by Charity R. Bartley Howard
Children may feel they’re in a different world when they’re at residential sleepover summer camp—but while they’re off having fun, daily happenings at home don’t stop because they’re away. Sometimes this means that bad things happen at home, and it is up to you as a parent to decide what you are going to do with this information.
If something serious happens, such as a death in the family, there will be no question. Parents will contact the camp and let the staff know they are picking up their child. They will tell their child face-to-face about what happened.
The dilemma occurs when the news is upsetting or sad, but is not really considered a catastrophic event. It’s a new experience for you in parenting children, and you wonder if you should tell your child right away or wait until camp ends.
Step 1: Consider your individual child and the nature of the news
Counselors and camp directors recommended to Parent USA City that parents first ask themselves if the news can wait or if it needs to be shared immediately.
Keep in mind not every child can handle upsetting news. If the camper is unable to work with negative news then it can probably wait. Some children might want to go home or they might not enjoy their time at camp any longer after hearing such news.
Alaina Griggs has been a counselor with Spring Mill Bible Camp in Mitchell, Indiana, for more than 10 years. She started attending the camp herself as a camper and moved up to being in a cabin leading campers and teaching various classes.
She finds when making this decision, “It depends on the camper, because as parents you know your child best and understand how they will react.”
Kali Edwards, a counselor at Cedar Lodge Summer Camp in southwest Michigan, agrees. “This is an individual decision based on the parent’s knowledge of their child and the severity of the situation,” she says.
Step 2: Confide in camp staff
Camp staff recommend that you talk with your child’s camp director and camp counselor before giving your child upsetting news. They have dealt before with a variety of situations and know how to handle them.
“In the past, if there is a death in the family, the parents normally contact the director or child’s cabin counselor prior to informing the campers,” Edwards says. “For pet deaths, most parents have waited until they pick up the child to inform them of the loss.”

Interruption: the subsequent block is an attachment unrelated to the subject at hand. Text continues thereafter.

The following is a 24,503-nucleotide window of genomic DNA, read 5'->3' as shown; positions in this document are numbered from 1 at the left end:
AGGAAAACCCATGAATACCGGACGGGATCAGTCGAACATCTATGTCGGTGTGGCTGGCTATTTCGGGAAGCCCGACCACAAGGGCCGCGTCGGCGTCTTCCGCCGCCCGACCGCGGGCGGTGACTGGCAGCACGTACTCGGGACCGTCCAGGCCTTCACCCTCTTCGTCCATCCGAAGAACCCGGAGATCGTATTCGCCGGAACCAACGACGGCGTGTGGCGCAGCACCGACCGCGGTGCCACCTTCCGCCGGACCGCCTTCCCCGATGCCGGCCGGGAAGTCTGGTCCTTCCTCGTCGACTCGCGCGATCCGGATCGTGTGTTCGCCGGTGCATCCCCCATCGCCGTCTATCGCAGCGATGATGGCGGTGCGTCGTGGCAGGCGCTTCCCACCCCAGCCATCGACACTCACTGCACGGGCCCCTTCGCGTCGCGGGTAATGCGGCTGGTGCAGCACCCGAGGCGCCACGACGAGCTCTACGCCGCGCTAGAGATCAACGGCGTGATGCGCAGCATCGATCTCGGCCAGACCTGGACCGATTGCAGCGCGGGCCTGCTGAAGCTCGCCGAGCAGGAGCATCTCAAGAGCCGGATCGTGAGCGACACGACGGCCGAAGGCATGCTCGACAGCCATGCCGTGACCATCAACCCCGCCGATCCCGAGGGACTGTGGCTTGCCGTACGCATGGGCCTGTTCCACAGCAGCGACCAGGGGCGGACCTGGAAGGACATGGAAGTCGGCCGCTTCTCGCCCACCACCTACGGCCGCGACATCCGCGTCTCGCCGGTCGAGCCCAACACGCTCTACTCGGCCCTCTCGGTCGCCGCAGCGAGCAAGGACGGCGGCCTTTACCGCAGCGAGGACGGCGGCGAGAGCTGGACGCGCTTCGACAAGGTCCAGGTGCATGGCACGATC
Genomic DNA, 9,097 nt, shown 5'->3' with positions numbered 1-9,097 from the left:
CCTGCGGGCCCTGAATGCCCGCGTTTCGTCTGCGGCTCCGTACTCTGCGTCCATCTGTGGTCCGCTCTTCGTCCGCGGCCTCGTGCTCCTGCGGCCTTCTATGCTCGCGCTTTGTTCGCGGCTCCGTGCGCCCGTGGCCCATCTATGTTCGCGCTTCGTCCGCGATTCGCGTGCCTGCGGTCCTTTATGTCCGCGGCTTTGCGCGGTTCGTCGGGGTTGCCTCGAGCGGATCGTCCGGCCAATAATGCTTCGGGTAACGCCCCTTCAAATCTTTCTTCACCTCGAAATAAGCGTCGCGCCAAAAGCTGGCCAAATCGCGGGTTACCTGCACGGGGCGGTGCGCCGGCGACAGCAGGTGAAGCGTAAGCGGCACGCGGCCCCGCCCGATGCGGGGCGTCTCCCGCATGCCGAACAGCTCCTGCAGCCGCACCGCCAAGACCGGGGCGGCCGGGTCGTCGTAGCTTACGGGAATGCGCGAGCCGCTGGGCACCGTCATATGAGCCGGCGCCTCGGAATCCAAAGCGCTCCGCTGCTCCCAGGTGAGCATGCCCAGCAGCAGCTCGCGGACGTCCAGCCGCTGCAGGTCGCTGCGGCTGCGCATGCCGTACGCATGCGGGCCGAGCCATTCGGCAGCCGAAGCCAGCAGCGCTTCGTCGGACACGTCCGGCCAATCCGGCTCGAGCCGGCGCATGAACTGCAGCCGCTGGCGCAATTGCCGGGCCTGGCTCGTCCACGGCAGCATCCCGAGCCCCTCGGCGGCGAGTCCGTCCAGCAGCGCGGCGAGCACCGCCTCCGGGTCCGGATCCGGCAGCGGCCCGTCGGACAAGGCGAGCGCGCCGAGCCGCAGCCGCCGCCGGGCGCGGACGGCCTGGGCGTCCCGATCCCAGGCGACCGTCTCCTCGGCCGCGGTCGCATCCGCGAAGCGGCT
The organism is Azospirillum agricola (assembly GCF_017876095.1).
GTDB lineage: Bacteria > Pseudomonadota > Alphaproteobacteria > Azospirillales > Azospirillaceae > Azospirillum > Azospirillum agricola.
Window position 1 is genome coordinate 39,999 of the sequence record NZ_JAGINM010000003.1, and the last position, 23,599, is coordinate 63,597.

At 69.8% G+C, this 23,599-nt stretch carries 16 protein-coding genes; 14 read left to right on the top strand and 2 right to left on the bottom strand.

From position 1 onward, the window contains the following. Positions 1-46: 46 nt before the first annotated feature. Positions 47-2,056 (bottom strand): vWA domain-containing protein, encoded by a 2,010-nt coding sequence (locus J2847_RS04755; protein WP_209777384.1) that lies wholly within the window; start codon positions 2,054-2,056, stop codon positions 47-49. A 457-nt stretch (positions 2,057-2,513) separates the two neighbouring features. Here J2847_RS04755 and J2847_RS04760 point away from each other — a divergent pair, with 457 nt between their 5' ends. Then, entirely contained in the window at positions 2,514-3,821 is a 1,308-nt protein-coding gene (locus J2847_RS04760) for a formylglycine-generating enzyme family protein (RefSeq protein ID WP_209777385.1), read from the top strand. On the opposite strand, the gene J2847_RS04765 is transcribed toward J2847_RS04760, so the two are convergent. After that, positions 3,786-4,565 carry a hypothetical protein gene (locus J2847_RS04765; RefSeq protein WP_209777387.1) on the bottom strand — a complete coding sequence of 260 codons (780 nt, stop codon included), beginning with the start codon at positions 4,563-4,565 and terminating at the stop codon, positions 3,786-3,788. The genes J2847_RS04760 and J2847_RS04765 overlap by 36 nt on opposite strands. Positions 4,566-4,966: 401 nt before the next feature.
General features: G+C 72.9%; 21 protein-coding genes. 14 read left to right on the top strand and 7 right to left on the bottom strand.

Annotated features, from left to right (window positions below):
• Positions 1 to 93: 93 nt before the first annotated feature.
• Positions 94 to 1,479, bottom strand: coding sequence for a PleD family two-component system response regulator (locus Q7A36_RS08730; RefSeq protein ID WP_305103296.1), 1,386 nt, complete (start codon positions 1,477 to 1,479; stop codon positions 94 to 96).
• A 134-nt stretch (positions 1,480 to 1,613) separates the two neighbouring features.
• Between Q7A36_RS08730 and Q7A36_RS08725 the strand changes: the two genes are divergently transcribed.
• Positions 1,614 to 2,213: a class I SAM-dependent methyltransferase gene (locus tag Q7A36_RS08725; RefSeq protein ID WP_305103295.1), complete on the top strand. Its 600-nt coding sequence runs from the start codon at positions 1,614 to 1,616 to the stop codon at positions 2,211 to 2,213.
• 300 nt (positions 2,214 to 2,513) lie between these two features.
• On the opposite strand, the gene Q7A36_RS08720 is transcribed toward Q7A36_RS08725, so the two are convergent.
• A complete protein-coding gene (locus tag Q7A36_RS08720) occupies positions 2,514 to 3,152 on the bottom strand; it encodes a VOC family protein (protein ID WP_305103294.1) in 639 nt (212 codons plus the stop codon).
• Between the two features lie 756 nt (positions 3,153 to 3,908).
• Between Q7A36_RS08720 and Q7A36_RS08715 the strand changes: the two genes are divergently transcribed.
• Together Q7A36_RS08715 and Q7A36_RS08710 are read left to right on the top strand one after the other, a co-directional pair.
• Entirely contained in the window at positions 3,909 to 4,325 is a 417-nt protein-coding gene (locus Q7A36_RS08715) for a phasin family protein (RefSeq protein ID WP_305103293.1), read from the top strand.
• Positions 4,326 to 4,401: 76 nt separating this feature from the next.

Let your camp staff be your guide. They are a great source of advice as well as support when dealing with your situation.
Both Spring Mill Bible Camp and Cedar Lodge Summer Camp have been around for more than four decades, so their staff have depth and breadth of experience. Spring Mill Bible Camp hosts nine weekly camp sessions every summer for campers ages 8 to 18, including a new college week. The goal is to provide a way for campers to gain friendships while becoming closer to Jesus. There is a softball field, a four-goal basketball court, and tennis courts on 80 acres of wooded hills. Cedar Lodge is a family-run day camp and residential camp (it was started by Edwards’ grandparents) for boys and girls. It is American Camp Associated Accredited and has a private lake and a wooded area built for biking and hiking as well. Campers stay in cabins at this small-capacity camp.
Step 3: Tell the child in person
Both Edwards and Griggs believe that parents should either wait to deliver the news when the child comes home, or they should come to the camp. In either case, the parent needs to tell the child face to face. What should not be done is telling the child the painful news over the phone, via email, or in a letter.
Alana Griggs expresses, “If it is something they need to know, then tell them in person, allowing you to comfort them.”
Edwards adds, “Remember that your child is away from their loved ones, those who support them best. Upsetting news can be very traumatic in such a setting, and parents should proceed with caution. Have a plan in place and be ready to answer all questions. Your child may not want to stay at camp after receiving such news, so know how you are going to handle that.”
Advantages of waiting
The consonance that Parent USA City received from talking with parents and staff from various camps is that, although every situation is different as is every camper, it is usually best to wait until your camper comes home to give them the upsetting news.
When you are considering telling a camper bad news, Edwards feels the camper should be able “to enjoy camp without the black cloud or burden of upsetting news. It is going to be upsetting regardless of the time or place they are told, so allow them to enjoy camp.”
Charity R. Bartley Howard lives in Central Indiana with her husband and two young sons. With degrees in journalism and English, she began her career in newspapers where she was a lifestyles editor. Her experience includes a wide variety from writing press releases to book reviews and editing articles and manuscripts.
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